The United States maintains naval dominance over China. This will not last. China's PPP surpassed the United States years ago. China's GDP will surpass the United States well before 2050. Most importantly, the crown jewels of the United States' fleet will be almost useless in a direct conflict against China.
Ships vs Guided Missiles
When the United States wants to project power to a faraway land it uses aircraft carriers. In the 1996 Taiwan Strait Crisis, the United States sent two aircraft carrier battle groups into the Taiwan Strait to demonstrate solidarity with Taiwan.
Aircraft carriers dominated the seas in the second half of the 20th century because planes used to have short ranges and missiles used to be dumb. Today, airplanes have long ranges and missiles are smart.
A Chinese DF-21D anti-ship ballistic missile is believed to have a range in excess of 1,500 km. The newer CH-AS-X-13 has a range of 3,000 km. It can be launched from an airplane so its effective range is even farther. I estimate anti-ship missiles cost about $2 million each. An aircraft carrier costs more than $10 billion. Hiding an aircraft carrier battle group on the open sea isn't possible. The only way aircraft carriers could be remotely viable in a hot war between the United States and China would be if they had very reliable missile defense systems.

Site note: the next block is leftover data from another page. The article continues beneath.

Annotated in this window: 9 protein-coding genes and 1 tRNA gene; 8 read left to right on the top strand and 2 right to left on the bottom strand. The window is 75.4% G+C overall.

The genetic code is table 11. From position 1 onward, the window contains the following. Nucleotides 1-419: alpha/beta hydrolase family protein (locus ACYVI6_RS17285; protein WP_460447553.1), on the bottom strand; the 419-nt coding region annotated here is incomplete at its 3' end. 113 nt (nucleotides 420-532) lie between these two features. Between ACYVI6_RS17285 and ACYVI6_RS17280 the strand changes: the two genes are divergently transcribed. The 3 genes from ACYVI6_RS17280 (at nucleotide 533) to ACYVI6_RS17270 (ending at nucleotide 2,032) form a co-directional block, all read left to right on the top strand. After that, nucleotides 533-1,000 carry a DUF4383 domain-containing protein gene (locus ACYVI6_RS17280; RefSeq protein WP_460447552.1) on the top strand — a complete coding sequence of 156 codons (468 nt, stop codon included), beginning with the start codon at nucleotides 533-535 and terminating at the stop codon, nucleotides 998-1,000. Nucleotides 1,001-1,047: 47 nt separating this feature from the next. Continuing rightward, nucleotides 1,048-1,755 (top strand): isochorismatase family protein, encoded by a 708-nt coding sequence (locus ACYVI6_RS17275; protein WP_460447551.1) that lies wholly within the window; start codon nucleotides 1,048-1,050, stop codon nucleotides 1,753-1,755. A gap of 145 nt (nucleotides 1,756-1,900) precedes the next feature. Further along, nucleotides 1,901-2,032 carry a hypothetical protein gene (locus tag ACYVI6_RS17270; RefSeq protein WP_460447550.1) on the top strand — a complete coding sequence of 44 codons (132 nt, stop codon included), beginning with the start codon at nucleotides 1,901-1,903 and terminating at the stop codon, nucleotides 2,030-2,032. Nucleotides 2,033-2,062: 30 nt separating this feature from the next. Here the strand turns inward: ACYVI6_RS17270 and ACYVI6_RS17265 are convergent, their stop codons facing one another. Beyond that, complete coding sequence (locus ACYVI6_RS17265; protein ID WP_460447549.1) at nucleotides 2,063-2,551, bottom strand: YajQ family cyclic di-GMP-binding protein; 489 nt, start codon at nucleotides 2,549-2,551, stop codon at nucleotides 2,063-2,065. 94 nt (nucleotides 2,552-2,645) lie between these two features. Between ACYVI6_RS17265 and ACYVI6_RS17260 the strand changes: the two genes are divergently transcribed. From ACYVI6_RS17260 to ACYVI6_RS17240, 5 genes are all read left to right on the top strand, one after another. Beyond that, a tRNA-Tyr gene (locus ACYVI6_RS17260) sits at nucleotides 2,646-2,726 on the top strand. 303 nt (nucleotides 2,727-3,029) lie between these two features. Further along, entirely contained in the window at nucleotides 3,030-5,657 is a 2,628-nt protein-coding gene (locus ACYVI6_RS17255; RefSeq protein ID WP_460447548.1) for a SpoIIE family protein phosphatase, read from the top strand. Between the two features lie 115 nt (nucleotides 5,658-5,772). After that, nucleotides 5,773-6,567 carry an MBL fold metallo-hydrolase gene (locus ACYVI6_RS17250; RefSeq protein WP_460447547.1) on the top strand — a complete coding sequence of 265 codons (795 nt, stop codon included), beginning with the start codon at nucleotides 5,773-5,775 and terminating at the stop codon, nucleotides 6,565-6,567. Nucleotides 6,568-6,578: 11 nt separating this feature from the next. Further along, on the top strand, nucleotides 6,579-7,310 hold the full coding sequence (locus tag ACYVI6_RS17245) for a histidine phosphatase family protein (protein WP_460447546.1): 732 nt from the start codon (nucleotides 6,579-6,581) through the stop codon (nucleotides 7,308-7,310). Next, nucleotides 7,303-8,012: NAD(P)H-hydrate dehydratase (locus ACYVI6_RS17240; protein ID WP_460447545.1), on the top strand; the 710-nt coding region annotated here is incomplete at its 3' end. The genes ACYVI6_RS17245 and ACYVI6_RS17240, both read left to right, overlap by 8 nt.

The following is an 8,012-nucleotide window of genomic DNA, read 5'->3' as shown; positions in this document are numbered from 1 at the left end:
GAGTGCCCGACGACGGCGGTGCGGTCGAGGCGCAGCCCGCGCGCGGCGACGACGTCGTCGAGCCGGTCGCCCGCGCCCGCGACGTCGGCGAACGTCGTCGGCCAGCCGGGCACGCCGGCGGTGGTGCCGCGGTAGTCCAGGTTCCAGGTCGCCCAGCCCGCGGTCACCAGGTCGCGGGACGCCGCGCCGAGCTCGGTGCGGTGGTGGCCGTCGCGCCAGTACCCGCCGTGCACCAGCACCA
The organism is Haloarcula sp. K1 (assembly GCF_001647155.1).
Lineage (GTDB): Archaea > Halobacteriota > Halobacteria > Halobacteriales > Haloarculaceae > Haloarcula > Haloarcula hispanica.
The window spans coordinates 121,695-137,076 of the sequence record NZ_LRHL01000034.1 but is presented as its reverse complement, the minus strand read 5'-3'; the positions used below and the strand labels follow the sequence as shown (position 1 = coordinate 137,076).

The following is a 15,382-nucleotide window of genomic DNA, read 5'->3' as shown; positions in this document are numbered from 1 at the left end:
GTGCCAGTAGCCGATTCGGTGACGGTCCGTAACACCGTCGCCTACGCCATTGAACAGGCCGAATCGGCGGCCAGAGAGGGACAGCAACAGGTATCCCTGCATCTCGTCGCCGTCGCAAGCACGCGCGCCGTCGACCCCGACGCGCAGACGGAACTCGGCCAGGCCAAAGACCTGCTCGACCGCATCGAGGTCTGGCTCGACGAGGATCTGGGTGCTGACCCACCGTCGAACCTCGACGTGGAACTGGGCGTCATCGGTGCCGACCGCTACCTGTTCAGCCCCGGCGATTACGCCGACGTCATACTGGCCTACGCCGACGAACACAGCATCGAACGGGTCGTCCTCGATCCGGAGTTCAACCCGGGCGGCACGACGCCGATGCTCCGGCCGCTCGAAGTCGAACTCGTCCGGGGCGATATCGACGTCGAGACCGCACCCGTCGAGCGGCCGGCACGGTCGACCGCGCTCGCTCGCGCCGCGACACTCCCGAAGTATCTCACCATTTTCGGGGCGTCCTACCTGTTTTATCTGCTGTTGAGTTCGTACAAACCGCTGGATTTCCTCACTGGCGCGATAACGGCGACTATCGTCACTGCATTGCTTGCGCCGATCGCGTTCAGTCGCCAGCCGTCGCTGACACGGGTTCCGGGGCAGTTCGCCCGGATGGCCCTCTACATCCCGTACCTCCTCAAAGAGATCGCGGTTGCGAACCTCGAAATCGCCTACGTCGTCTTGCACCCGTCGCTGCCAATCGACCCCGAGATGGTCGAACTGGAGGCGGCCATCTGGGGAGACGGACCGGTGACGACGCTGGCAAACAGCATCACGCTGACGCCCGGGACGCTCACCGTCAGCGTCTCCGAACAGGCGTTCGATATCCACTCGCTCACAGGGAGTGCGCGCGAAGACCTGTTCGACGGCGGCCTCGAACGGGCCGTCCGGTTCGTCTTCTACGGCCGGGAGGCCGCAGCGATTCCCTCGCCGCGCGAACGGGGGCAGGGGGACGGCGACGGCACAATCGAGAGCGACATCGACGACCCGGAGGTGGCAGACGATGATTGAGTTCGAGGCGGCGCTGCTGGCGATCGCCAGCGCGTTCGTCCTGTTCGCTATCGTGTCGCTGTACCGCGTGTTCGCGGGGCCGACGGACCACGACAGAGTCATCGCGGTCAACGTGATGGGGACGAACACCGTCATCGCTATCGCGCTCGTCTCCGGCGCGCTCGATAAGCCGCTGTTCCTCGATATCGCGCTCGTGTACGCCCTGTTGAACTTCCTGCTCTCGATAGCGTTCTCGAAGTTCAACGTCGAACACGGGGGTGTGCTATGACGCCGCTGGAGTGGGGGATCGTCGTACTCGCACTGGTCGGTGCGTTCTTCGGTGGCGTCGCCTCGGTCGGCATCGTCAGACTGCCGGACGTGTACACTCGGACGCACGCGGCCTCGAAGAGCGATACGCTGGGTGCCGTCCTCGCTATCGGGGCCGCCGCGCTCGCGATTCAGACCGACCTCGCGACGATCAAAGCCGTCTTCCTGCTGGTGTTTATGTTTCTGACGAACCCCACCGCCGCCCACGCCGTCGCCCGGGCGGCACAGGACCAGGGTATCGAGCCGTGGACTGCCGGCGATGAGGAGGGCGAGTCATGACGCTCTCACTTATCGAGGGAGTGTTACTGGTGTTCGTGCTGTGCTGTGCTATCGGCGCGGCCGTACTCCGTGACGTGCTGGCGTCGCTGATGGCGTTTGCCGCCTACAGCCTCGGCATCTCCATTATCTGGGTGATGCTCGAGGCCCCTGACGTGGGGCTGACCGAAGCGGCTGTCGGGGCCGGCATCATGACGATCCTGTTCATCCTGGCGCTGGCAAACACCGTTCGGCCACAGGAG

Israel's Iron Dome blocked 90% to 95% of incoming missiles in this year's Israel-Palestine crisis. That means it missed 5% to 10% of incoming missiles. A Hamas Qassam rocket is primitive. It is propelled by a mixture of sugar and potassium nitrate (ordinary fertilizer). It is not even accurate enough to use against military targets. A Qassam rocket is to a Chinese CH-AS-X-13 what a Mitsubishi A6M Zero is to an F-16.